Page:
With everyone trading the GBP in the overnight session eagerly awaiting the leaked Moody's report that the rating agency, which has yet to be at least 2 years behind the curve, is set to downgrade "more than a dozen British financial institutions to reflect the eventual withdrawal of Government support for the banking industry", China has gone and upstaged the beating around the bush poser by downgrading the UK outright from AA- to A+, with an outlook negative. The premise: stagflation and deteriorating "debt repayment capability." Poor fools: they have yet to meet the full debt repayment capability of 20 Primary Dealers.
Following its just announced flip flop on oil, Goldman's "sellsiders" go ahead and not only cut Chinese growth prospects, but raise the Nikkei. So let's get this straight: Goldman raises its prices forecast for oil, even as it downgrades the primary driver of demand - China, and somehow the Japanese market, which suddenly is overreliant on natural resources for energy creation in the aftermath of Fukushima, is supposed to surge... Was this script written in Bollywood? Anyway, for those with a sense of humor, here is the gist on China: "Recent data have been worse than we expected. The growth slowdown has been even sharper than we forecast, especially evident in April industrial production (which mainly reflected tighter monetary and fiscal policy, although some specific industries have seen supply-side constraints). In addition, inflation is not coming down as rapidly as we hoped. We now cut our 2011 GDP growth forecast to 9.4% from 10.0%. This partly reflects the lower-than-expected 1Q2011 GDP print (9.2% qoq ann.), but we have also cut 2Q2011,3Q2011, and 4Q2011 growth to 8.0%, 9.0%, and 9.3% qoq ann. from 8.8%, 9.5%, and 9.7% respectively. This is only very slightly above the last official consensus, which came before the disappointing April data, and so we are likely to be above the true consensus now. We expect annual average inflation of 4.7% (up from 4.3%), with a peak in yoy terms of 5.6% in June. We also nudge down our 2012 GDP growth forecast to 9.2% from 9.5%, reflecting in part the impact of higher oil prices. Although we maintain our annual average inflation forecast of 3.0% in 2012, we have a slight acceleration within 2012 as higher oil prices eventually get passed on more fully." Yet while this conclusion in and of itself makes some sense, the following from Goldman's Kathy Matsui in the Nikkei, regarding the firm's outlook on the Japanese stock market, confirms that whoever is coordinating the Goldman sellside push may have crossed the Tropic of Thunder: "Contrary to popular opinion, we believe the disaster will accelerate - rather than delay - Japan's exit from deflation. We see reconstruction demand and exports driving gross domestic product growth to an above-trend pace of 2.5 per cent in 2012...Market participants have argued for some time that it will take a cataclysmic event to drive structural change in Japan; now the world is watching." Bottom line: China down, Japan up, and oil far, far away. Sigh.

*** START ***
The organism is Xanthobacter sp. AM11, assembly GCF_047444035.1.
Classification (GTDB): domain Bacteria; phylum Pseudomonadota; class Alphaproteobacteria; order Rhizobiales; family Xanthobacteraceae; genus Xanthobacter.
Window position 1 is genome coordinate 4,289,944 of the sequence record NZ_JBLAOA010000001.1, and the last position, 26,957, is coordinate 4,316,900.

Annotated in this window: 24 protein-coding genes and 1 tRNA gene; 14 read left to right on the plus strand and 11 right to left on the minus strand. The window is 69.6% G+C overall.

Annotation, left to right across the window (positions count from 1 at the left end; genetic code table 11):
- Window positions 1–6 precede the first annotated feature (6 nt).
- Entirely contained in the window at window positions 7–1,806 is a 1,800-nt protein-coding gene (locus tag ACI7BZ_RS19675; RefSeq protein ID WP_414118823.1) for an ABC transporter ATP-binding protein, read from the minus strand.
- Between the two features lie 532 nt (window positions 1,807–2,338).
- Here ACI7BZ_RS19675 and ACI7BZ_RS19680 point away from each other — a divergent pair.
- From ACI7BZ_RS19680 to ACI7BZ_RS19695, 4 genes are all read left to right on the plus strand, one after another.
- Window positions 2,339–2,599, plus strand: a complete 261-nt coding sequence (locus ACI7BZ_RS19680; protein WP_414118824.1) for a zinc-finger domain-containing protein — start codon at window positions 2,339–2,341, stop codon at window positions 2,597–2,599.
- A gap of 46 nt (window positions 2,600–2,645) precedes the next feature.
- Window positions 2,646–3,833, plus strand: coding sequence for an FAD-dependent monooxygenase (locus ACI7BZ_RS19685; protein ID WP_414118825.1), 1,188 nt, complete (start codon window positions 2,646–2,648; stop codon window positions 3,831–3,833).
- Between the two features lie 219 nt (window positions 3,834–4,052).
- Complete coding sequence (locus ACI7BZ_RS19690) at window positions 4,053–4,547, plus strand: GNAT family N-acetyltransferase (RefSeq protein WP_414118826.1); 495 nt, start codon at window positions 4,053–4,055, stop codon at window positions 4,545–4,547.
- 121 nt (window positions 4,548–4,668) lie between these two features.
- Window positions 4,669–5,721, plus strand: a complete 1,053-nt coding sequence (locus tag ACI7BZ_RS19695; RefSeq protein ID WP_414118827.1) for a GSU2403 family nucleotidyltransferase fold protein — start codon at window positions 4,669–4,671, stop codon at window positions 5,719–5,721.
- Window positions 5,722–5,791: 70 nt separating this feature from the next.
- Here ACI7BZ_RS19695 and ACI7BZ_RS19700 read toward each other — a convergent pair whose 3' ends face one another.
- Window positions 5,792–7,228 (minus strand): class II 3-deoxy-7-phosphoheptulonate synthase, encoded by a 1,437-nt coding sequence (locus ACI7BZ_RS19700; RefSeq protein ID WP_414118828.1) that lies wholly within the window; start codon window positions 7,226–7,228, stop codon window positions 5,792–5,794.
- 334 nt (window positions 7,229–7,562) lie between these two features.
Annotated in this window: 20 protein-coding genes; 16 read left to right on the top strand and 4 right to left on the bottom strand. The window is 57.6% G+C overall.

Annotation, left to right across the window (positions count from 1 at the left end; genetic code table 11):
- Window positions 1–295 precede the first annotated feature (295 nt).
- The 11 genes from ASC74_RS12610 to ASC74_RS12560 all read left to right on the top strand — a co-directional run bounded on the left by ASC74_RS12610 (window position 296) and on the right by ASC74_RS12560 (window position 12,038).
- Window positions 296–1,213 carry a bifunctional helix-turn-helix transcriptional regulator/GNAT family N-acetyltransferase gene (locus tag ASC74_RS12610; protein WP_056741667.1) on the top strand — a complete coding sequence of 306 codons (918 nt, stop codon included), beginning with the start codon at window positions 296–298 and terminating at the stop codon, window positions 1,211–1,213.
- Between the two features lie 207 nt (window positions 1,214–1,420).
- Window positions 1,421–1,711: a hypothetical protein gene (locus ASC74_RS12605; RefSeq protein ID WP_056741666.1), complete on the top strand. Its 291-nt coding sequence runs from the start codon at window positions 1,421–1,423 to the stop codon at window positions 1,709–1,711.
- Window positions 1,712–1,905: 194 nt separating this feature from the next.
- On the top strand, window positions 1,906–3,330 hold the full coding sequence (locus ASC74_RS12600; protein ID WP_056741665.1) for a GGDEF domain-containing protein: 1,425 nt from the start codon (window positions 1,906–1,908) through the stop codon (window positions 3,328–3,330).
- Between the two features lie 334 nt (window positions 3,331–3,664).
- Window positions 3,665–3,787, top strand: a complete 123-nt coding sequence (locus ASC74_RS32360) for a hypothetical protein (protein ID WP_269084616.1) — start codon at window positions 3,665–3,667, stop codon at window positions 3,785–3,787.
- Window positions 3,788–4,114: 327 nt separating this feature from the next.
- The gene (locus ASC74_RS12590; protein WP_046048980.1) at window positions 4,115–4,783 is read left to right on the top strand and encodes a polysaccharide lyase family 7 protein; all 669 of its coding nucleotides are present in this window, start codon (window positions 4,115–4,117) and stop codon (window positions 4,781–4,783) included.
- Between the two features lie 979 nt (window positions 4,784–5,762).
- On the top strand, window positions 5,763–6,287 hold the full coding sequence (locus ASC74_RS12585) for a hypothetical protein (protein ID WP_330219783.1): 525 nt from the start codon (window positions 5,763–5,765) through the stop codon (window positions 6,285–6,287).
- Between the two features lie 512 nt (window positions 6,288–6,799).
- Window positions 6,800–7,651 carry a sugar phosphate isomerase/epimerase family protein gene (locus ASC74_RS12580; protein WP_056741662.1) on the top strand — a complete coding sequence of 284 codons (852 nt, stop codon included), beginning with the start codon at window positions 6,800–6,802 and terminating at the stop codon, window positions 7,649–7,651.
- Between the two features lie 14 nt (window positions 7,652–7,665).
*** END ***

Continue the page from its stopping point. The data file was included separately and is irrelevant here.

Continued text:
Anyone remember that rapid succession of brent downgrades by Goldman last month which did nothing until the CME and the administration launched an all out war on speculators a relentless barage of crude margin hikes? Well, uber momo Goldman sure doesn't. Just out from David Greely: "While near-term downside risk remains as the oil market negotiates the slowdown in the pace of world economic growth, we believe that the market will continue to tighten to critical levels by 2012, pushing oil prices substantially higher to restrain demand. Events in the Middle East and North Africa are having a persistent impact, which leads us to increase our oil price targets We expect that the ongoing loss of Libyan production and disappointing non-OPEC production will continue to tighten the oil market to critically tight levels in early 2012, with rising industry cost pressures likely to be felt this year. We are now embedding in our forecasts that Libyan production losses will lead to the effective exhaustion of OPEC spare capacity by early 2012. Consequently, we are raising our Brent crude oil price forecast to $115/bbl, $120/bbl, and $130/bbl on a 3, 6, and 12 month horizon." Welcome back volatility. CME petroleum product margin reduction in 5...4...3...
Co-Founder Of Reaganomics, Paul Craig Roberts, "There Is Probably More Democracy In China Than There Is In The West"Submitted by Tyler Durden on 05/23/2011 - 19:29
Paul Craig Roberts: "The west prides itself that it is the standard for the world, that it is a democracy. But nowehere do you see democratic outcomes: not in Greece, not in Ireland, not in the UK, not here, the outcomes are always to punish the innocent and reward the guilty. And that's what the Greeks are in the streets, protesting. We see this all over the west. There is no democracy, there are oligarchies, some of these smaller European countries are not even run by their own governments, they are run by Wall Street... There is probably more democracy in China than there is in the west. Revolution is the only answer... We are confronted with a curious situation. Throughout the west we think we have democracy, we hold ourselves up high, we demonize China, we talk about the mafia state of Russia, we talk about the Arabs and so on, but where is the democracy here?"